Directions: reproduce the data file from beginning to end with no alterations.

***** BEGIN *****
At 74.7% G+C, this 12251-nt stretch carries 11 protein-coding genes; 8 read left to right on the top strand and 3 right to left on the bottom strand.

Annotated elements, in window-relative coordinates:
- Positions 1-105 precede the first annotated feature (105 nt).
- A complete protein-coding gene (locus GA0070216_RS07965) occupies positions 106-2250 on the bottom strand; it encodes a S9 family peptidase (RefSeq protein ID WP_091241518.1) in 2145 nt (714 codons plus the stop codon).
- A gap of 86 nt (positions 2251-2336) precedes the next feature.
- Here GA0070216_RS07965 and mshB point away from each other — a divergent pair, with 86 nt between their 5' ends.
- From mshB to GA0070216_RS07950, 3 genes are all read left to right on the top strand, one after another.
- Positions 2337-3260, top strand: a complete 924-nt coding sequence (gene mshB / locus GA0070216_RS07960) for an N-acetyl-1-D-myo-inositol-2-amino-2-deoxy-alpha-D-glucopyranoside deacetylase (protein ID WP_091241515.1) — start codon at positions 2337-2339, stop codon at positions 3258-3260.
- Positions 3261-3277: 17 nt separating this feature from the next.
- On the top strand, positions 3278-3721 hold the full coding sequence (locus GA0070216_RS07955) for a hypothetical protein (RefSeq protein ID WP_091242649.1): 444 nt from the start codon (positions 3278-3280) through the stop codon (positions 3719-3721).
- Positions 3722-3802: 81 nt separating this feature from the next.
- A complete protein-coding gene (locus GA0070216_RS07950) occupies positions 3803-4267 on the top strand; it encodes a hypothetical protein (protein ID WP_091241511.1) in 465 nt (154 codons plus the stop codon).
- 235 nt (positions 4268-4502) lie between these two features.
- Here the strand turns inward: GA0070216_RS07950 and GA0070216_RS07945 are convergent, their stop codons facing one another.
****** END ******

At 74.7% G+C, this 12251-nt stretch carries 11 protein-coding genes; 8 read left to right on the top strand and 3 right to left on the bottom strand.

Annotated elements, in window-relative coordinates:
- Positions 1-105 precede the first annotated feature (105 nt).
- A complete protein-coding gene (locus GA0070216_RS07965) occupies positions 106-2250 on the bottom strand; it encodes a S9 family peptidase (RefSeq protein ID WP_091241518.1) in 2145 nt (714 codons plus the stop codon).
- A gap of 86 nt (positions 2251-2336) precedes the next feature.
- Here GA0070216_RS07965 and mshB point away from each other — a divergent pair, with 86 nt between their 5' ends.
- From mshB to GA0070216_RS07950, 3 genes are all read left to right on the top strand, one after another.
- Positions 2337-3260, top strand: a complete 924-nt coding sequence (gene mshB / locus GA0070216_RS07960) for an N-acetyl-1-D-myo-inositol-2-amino-2-deoxy-alpha-D-glucopyranoside deacetylase (protein ID WP_091241515.1) — start codon at positions 2337-2339, stop codon at positions 3258-3260.
- Positions 3261-3277: 17 nt separating this feature from the next.
- On the top strand, positions 3278-3721 hold the full coding sequence (locus GA0070216_RS07955) for a hypothetical protein (RefSeq protein ID WP_091242649.1): 444 nt from the start codon (positions 3278-3280) through the stop codon (positions 3719-3721).
- Positions 3722-3802: 81 nt separating this feature from the next.
- A complete protein-coding gene (locus GA0070216_RS07950) occupies positions 3803-4267 on the top strand; it encodes a hypothetical protein (protein ID WP_091241511.1) in 465 nt (154 codons plus the stop codon).
- 235 nt (positions 4268-4502) lie between these two features.
- Here the strand turns inward: GA0070216_RS07950 and GA0070216_RS07945 are convergent, their stop codons facing one another.